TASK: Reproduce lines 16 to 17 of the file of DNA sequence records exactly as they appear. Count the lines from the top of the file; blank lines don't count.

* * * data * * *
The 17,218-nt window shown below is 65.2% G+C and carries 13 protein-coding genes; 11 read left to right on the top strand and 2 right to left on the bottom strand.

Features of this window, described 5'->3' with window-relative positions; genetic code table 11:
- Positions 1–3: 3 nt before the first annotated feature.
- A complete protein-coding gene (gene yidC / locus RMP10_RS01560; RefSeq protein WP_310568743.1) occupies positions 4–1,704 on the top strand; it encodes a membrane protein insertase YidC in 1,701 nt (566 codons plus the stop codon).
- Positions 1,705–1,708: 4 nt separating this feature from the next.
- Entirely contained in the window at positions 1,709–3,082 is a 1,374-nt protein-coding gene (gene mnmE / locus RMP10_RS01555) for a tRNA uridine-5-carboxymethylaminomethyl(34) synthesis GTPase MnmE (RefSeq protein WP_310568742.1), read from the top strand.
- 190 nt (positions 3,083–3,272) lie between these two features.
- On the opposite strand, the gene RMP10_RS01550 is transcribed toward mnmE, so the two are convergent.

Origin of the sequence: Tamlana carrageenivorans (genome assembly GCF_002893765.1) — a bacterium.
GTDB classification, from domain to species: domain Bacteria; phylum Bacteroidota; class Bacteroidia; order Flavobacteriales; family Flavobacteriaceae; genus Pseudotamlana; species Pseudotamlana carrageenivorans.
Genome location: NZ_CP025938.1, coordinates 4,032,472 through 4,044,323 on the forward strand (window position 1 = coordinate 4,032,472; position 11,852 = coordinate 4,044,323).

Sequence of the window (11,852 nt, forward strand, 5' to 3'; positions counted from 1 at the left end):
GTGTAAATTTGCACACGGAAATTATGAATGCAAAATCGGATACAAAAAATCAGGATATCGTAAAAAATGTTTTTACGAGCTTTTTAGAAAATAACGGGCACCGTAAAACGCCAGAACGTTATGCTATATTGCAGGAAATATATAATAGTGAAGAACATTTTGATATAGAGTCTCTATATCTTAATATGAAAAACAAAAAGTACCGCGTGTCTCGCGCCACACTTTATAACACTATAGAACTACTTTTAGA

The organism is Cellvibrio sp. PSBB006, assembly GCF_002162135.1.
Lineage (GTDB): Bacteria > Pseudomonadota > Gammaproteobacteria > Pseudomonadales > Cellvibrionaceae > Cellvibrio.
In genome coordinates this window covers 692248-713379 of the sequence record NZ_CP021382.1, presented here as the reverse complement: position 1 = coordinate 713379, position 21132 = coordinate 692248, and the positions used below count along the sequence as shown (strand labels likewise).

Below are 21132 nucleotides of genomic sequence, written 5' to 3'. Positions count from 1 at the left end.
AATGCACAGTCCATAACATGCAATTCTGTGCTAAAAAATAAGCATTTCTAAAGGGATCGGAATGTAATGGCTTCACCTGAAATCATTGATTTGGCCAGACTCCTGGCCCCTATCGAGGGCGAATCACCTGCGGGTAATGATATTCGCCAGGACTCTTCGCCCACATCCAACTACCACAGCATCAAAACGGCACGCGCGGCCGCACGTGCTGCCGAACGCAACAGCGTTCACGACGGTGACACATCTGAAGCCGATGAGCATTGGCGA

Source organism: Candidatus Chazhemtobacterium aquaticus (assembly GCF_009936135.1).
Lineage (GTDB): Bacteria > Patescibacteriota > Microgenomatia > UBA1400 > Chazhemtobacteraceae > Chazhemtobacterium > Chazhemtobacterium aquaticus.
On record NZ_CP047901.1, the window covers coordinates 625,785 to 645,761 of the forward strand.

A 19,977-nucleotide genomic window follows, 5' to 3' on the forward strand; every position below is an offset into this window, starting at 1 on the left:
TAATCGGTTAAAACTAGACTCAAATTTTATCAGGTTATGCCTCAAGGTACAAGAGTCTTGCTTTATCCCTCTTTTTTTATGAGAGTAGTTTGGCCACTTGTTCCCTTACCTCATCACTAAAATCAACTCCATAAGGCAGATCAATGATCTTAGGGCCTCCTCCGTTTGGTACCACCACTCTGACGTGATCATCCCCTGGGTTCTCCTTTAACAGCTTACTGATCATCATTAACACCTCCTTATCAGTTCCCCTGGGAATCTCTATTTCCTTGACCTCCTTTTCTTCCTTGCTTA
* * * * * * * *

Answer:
In genome coordinates this window covers 692248-713379 of the sequence record NZ_CP021382.1, presented here as the reverse complement: position 1 = coordinate 713379, position 21132 = coordinate 692248, and the positions used below count along the sequence as shown (strand labels likewise).

Below are 21132 nucleotides of genomic sequence, written 5' to 3'. Positions count from 1 at the left end.